In writing this post, it was not my intention to diminish the importance of the Dead Sea Scrolls or slander anyone's faith. I feel that the Dead Sea Scrolls are of incredible significance, and my intention was to make people aware of what is happening. When reading the article, it didn't feel right that private owners were using the Dead Sea Scrolls as publicity stunts, and my less-than-enthusiastic attitude toward the offending institutions dictated the tone of the post. But if it was this tone that turned you off to the exhibition, be aware that it is nowhere to be seen. The Dead Sea Scrolls exhibition at the Science Museum does not put down people's faiths, but rather celebrates them. The entire exhibition seeks to educate, enlighten, and inspire. I highly recommend taking the opportunity to see and learn about these amazing artifacts.

posted on Fri, 04/09/2010 - 1:20pm
DO's picture
DO says:

If they put their fragments on display they will soon find they are in error. The writing is quite sensitive to light and will soon fade. The exhibit will last 6 months and the scrolls will be changed twice to limit their exposure to light. At that, the scrolls are displayed only with low light and carefully monitored. Any scroll fragments should at the least be copied and made available to those studying them.

posted on Fri, 04/09/2010 - 2:42pm
Hamburger?'s picture
Hamburger? says:

is this the Balloon Boy that was all over the news?

posted on Sat, 04/10/2010 - 2:01pm
Anonymous's picture
Anonymous says:

I fee privilged , and blessed to be able to experience the dead sea srools exhibit. To me this is priceless. there is no greater reward. Why does everything have to be about monetary value.

posted on Thu, 04/15/2010 - 1:19pm
Anonymous's picture
Anonymous says:

Perhaps Indiana Jones said it best when he said "It belongs in a museum". However, I think any place of education and learning would do, as long as it's presented in the right way.

posted on Sat, 04/17/2010 - 5:22pm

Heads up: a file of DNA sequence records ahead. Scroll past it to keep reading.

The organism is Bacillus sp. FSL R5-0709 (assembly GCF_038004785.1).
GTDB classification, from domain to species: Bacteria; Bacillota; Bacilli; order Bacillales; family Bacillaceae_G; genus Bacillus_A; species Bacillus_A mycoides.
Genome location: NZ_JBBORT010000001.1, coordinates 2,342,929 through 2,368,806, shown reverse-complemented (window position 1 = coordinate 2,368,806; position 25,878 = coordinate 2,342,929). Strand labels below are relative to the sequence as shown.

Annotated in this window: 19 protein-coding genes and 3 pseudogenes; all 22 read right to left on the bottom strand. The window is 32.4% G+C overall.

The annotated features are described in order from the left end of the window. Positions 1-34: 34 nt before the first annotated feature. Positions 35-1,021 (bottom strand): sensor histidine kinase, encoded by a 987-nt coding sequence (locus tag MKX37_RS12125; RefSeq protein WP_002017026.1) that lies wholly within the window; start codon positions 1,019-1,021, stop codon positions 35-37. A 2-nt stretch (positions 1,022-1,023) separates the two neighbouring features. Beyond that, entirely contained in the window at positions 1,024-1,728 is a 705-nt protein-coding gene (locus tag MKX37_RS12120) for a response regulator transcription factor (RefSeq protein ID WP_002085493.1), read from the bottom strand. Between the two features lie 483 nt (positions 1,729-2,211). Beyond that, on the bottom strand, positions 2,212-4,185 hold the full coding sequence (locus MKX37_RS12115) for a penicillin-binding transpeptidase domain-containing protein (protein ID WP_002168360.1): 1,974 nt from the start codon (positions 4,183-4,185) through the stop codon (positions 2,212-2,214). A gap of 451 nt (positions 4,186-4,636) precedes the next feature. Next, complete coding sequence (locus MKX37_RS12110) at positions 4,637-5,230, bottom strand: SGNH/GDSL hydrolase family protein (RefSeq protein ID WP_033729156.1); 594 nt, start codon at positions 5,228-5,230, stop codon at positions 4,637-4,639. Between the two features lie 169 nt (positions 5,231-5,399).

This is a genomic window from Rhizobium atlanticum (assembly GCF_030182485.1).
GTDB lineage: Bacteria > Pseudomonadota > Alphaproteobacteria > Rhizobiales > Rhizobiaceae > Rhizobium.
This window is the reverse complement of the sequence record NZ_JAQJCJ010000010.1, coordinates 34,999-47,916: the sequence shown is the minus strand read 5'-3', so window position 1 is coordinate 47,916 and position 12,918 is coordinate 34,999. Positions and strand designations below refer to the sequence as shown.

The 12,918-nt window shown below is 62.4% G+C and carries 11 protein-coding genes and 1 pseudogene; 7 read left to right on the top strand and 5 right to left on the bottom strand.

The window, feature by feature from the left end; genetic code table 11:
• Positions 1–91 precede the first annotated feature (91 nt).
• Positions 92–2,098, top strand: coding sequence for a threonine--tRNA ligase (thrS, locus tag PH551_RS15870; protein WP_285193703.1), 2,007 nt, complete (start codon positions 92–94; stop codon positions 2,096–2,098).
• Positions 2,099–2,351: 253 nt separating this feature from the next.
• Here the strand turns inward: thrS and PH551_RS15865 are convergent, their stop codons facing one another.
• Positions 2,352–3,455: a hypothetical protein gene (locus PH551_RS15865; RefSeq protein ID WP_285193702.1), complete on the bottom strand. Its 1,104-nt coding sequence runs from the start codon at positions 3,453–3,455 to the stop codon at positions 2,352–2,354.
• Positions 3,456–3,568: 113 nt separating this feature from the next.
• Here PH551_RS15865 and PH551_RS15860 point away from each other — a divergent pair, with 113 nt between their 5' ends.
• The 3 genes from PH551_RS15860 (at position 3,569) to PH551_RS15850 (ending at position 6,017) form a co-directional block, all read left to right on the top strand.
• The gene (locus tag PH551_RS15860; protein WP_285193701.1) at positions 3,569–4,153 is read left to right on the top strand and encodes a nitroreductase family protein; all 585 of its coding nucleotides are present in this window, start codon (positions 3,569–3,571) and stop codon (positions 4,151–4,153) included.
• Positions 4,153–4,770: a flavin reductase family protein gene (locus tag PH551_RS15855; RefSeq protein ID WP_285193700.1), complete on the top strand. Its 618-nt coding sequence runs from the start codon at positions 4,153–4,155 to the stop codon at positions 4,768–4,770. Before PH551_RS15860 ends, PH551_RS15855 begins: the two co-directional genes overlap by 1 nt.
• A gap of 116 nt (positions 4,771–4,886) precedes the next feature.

Anonymous's picture
Anonymous says:

I for one could not care less about 'balloon boy's" stunt. How can that stupidity compare to the "Dead Sea scrolls" ? I am happy to learn about the scrolls, and appreciate my time in visitiing them.

posted on Thu, 05/13/2010 - 5:50pm
Anonymous's picture
Anonymous says:

the dead sea scrolls are interesting, but its a bit odd to compare with the balloon incident

posted on Tue, 05/25/2010 - 10:30am
Esther swanson's picture
Esther swanson says:

This is so cool how they found the maps and a lot more.It makes me want to visit the Dead seas.

posted on Tue, 06/08/2010 - 7:30pm
The guy behind you's picture
The guy behind you says:

The scrolls are cool, but they are very small and are very broken. Money like that is better spent on hiring better teachers, not buying scraps of animal skin.

posted on Tue, 06/15/2010 - 3:49pm
Anonymous's picture
Anonymous says:

What does the Baloon Boy Incident have to do with the dead sea scrolls?

posted on Tue, 07/13/2010 - 11:17am
Anonymous people's picture
Anonymous people says:

I dont know why they would make him stay in the attic, thats mean, but i get how they relate.

posted on Wed, 07/14/2010 - 1:28pm
jacob flatebo's picture
jacob flatebo says:

this is really cool. when i first came i wasnt sure how i felt about it. but now i really appreciate its significance to history. thank you, science museum for putting on this wonderful display.